Dr. Durward V. Sandifer, 80, a retired Foreign Service and State Department official and a professor emeritus at American University's School of International Service, died of cancer Sunday at Georgetown University Hospital. He was a resident of Washington and Silver Spring.

During a career with the State Department that spanned more than 25 years, Dr. Sandifer served as a legal adviser in Washington and held several posts overseas. His special field was United Nations affairs.

Dr. Sandifer moved to Washington and joined the State Department as an assistant legal adviser in 1934. During World II, he was assistant division chief for international organizations, and from 1945 to 1947 he was division chief.

He attended the Dumbarton Oaks Conference, the meeting laying the groundwork for the United Nations organizations, and was chief technical officer of he U.S. delegation to the United Nations conference in San Francisco in 1945.

Following the war, he was a delegate to UNESCO, the World Health Organization and executive officer and adviser to the U.S. delegation to the U.N. General Assembly. From 1949 to 1953, he was deputy assistant secretary of state for United Nations affairs.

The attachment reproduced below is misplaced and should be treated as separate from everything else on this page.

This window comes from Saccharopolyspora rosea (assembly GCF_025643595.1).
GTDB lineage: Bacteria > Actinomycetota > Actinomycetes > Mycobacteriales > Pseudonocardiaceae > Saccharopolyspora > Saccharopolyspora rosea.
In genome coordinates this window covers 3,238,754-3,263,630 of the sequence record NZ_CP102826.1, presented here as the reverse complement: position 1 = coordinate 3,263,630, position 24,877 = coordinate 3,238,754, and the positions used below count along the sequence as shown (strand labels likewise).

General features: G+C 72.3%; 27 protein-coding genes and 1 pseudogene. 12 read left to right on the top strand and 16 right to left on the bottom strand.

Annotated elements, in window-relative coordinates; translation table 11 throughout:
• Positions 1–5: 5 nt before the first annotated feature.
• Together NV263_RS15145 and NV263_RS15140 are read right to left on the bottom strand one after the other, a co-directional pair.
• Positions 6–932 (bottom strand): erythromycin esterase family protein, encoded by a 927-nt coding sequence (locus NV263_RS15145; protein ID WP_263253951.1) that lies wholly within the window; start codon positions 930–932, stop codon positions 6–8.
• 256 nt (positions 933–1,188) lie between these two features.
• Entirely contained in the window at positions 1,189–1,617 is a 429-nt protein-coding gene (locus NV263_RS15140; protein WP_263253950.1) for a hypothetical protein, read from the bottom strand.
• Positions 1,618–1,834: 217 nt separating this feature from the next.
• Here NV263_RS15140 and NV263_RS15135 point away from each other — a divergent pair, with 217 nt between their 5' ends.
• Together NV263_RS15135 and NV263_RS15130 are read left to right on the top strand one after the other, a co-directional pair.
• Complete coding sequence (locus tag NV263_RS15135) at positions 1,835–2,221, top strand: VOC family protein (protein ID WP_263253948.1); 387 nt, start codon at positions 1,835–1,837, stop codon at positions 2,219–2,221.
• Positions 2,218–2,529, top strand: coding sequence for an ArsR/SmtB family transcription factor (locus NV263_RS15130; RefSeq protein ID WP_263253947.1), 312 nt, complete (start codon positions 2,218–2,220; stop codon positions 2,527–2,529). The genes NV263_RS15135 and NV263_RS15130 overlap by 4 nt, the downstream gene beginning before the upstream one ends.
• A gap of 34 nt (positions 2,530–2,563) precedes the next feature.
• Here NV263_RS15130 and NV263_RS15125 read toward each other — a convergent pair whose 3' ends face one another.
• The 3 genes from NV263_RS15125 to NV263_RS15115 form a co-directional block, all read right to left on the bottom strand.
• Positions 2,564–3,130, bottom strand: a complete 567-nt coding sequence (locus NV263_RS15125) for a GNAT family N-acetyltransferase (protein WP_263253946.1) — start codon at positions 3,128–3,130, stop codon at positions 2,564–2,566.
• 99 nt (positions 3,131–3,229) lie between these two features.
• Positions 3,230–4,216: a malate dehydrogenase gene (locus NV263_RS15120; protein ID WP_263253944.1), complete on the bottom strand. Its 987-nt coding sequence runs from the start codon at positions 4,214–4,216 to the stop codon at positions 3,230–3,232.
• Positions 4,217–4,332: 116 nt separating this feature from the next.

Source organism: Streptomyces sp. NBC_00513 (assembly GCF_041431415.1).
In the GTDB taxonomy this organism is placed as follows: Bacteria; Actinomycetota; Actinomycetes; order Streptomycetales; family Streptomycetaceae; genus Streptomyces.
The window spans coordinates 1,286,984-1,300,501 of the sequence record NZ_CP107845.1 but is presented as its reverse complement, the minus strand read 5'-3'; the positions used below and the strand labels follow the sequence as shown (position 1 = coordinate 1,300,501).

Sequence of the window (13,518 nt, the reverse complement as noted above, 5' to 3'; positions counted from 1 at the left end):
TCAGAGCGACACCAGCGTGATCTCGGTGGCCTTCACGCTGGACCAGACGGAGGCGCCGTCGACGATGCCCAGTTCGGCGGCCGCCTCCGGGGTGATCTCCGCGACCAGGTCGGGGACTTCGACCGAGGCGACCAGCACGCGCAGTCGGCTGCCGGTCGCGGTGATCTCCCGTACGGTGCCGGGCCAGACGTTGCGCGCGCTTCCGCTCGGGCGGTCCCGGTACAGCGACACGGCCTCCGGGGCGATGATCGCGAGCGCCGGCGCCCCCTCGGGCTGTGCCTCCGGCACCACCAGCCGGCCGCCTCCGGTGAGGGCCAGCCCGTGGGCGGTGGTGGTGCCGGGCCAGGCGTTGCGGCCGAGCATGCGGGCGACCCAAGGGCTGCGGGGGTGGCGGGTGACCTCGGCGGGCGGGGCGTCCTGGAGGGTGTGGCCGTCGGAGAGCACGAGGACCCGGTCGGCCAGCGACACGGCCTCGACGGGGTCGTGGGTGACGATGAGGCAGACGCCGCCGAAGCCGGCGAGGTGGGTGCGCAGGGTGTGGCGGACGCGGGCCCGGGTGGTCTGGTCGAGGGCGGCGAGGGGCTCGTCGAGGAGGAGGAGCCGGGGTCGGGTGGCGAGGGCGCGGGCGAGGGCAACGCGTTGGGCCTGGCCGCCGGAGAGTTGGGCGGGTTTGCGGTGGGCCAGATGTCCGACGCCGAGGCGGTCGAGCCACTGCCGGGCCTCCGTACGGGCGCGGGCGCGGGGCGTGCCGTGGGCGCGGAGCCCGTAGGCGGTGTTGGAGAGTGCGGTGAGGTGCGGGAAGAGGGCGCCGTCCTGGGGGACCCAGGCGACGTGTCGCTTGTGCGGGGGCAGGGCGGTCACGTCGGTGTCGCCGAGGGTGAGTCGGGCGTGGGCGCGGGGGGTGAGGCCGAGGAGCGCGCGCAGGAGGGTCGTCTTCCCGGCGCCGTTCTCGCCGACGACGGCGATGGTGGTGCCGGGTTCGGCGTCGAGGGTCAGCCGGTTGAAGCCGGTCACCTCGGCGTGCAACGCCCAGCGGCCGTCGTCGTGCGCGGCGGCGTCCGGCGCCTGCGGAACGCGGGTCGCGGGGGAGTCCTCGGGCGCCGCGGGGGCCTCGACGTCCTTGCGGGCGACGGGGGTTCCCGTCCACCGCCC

Dr. Sandifer was the political affairs counselor at the U.S. Embassy in Buenos Aires from 1954 to 1957 and was a State Department and foreign affairs adviser at the Industrial College of the Armed Forces at the time he retired from the Foreign Service in 1960.

For the next 10 years, Dr. Sandifer taught at American University's School of International Service before retiring as professor emeritus in 1970. During this period, he also was an officer of the Inter-American Commission on Human Rights.

Dr. Sandifer was a member of the American Society of International Law and the American and Federal bar associations. He was the author of a number of works on international relations and international law.

A native of Tamalco, Ill., and a 1924 graduate of Eureka College in Eureka, Ill., Dr. Sandifer earned master's and doctoral degrees at Columbia University. In 1931, he also earned a law degree at Columbia.

He taught rhetoric and argumentation and was debate team coach at Eureka College from 1924 to 1927. He taught international law at Rutgers University in New Jersey before moving to Washington in 1934.

His first wife, the former Irene Reiterman, whom he married in 1925, died in 1977.

Dr. Sandifer's survivors include his wife, the former Virginia Tannar of Washington; a daughter, Muriel Munroe of Anchorage, Alaska; two sisters, Courtney Ray of Belleville, Ill., and Marcella Wiley of De Kalb, Ill., and four grandchildren.